I am terribly sorry to kick off Wisconsin Bike Week with this sad report that a 20-year-old South Milwaukee man is being held on on suspicion of homicide by negligent operation of a vehicle after he hit and killed two men bicycling early Saturday morning on HWY 36 in Muskego, according to the Muskego Police Department.
The Milwaukee Journal Sentinel is reporting the victims were Paul Brown, 45, of Franklin, and Anthony Oliver, 54, of Oak Creek. The two were riding south on HWY 36, just past Muskego Dam Road at about 6:35 Saturday morning when they were hit by an SUV. Brown died at the scene, and Oliver died later at Froedtert Hospital.
Brown had been a Bike Fed member and both men worked at Northwestern Mutual, which has a large cycling club that makes safety education an important part of their activities. The crash remains under investigation, but according to police, both men were wearing helmets and properly positioned near the far right side of HWY 36. Police also report the driver stopped after the crash and cooperated with police at the scene.
Our thoughts and prayers go out to the family, friends and coworkers of both men. The crash remains under investigation by Muskego Police and the Wisconsin State Patrol crash reconstruction team. Without the MV4000 crash report or more details, we can’t say too much more, but it is telling that the driver is being held on serious charges.
I am personally very familiar with that section of road as I biked on it every morning when I headed from my Milwaukee home to work at Waterford Precision Cycles. The rumble strips on that shoulder are older and positioned in the center of the paved shoulder. Modern, more bicycle friendly fog line rumble strips are installed closer to the edge of the motor vehicle travel lane to give drivers who drift out of their travel lane an immediate warning and still leave room for bicycles to ride comfortably on the other side.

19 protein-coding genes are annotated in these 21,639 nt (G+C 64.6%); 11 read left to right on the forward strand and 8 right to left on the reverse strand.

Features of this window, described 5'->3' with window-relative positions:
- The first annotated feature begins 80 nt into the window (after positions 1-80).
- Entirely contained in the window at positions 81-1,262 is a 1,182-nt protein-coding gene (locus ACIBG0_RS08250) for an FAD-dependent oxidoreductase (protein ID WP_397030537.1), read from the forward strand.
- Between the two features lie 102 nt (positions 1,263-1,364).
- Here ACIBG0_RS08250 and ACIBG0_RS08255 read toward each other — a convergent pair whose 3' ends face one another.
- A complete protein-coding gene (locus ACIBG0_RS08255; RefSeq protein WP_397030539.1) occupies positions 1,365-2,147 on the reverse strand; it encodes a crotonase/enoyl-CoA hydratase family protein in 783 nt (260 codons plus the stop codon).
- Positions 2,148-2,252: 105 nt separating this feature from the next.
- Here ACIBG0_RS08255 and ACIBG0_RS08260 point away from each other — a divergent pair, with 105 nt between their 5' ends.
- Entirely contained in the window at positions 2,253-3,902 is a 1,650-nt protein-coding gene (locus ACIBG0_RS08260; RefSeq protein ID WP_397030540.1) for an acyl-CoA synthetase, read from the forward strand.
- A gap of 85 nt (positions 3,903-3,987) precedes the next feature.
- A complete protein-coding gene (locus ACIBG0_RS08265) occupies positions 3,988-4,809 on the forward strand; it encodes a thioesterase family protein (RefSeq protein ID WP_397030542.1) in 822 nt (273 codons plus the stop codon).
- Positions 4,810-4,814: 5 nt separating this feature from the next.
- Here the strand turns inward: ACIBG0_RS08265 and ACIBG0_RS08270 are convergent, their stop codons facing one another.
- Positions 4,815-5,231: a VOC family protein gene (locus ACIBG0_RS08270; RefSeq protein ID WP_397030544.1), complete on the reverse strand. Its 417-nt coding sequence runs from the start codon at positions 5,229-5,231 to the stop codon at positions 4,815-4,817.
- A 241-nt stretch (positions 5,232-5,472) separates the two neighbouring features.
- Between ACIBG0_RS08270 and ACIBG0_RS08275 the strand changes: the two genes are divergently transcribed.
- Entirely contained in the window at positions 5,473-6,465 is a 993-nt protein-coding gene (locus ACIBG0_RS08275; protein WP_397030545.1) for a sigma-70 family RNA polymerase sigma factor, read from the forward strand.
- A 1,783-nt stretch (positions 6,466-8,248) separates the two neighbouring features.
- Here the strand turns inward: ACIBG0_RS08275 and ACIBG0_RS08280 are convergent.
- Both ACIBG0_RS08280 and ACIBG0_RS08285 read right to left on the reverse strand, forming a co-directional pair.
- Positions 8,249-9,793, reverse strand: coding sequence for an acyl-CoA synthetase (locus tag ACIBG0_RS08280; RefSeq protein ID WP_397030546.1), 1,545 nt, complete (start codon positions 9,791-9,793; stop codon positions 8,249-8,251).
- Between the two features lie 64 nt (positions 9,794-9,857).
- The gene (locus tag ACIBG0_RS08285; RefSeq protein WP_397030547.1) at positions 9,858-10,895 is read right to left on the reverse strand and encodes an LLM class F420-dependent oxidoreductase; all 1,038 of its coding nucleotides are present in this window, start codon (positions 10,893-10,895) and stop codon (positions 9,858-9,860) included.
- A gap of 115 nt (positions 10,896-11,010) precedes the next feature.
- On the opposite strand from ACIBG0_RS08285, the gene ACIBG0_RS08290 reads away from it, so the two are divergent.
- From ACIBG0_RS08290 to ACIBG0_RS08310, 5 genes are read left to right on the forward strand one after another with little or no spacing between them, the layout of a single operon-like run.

I can also testify from experience that those rumble strips on HWY 36 will really shake you up if you try to ride over them on a road bike. Again, more modern bicycle friendly rumble strips are more recessed, so they still warn drifting motorists, but people on bicycles can ride over them without loosening their fillings.
There is a crushed limestone path along HWy 36 that switches from the North side of the road to the south side at Muskego Dam Road, but it is poorly maintained and almost too soft to ride on for most people with road bikes. I occasionally road on the trail, but it was pretty slow going.
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We will keep you updated as we get more information about this tragic crash. These two deaths bring our fatal crash number to four, compared to one this time last year. Notice motor vehicle crashes are up significantly too in 2015 compared to 2014. Because we generally have 10 or fewer fatal bicycle crashes, it is too early to tell how the year will end, but this is not a good way to start the summer cycling season. Despite the statistics so far, it helps to remember that in general, bicycling is a very safe activity and it keeps getting safer every year as more people ride, as the two graphs below illustrate.
Not that in the graph above, it was common to have 30-40 fatal bicycle crashes in the 1970s and today we average around ten. We have bike lanes and education to thank for the huge reduction in fatal crashes. In fact, our Share & Be Aware Program is one of the biggest programs we run at the Wisconsin Bike Fed. Our regional S&BA staff teach classes, work with Drivers Ed instructors, and share safety information at hundreds of events around the state all summer long.
If you would like to request one of our S&BA Ambassadors for a class or to table an event, make your request online here. We can also give you free safety information to share in your community or at you employer.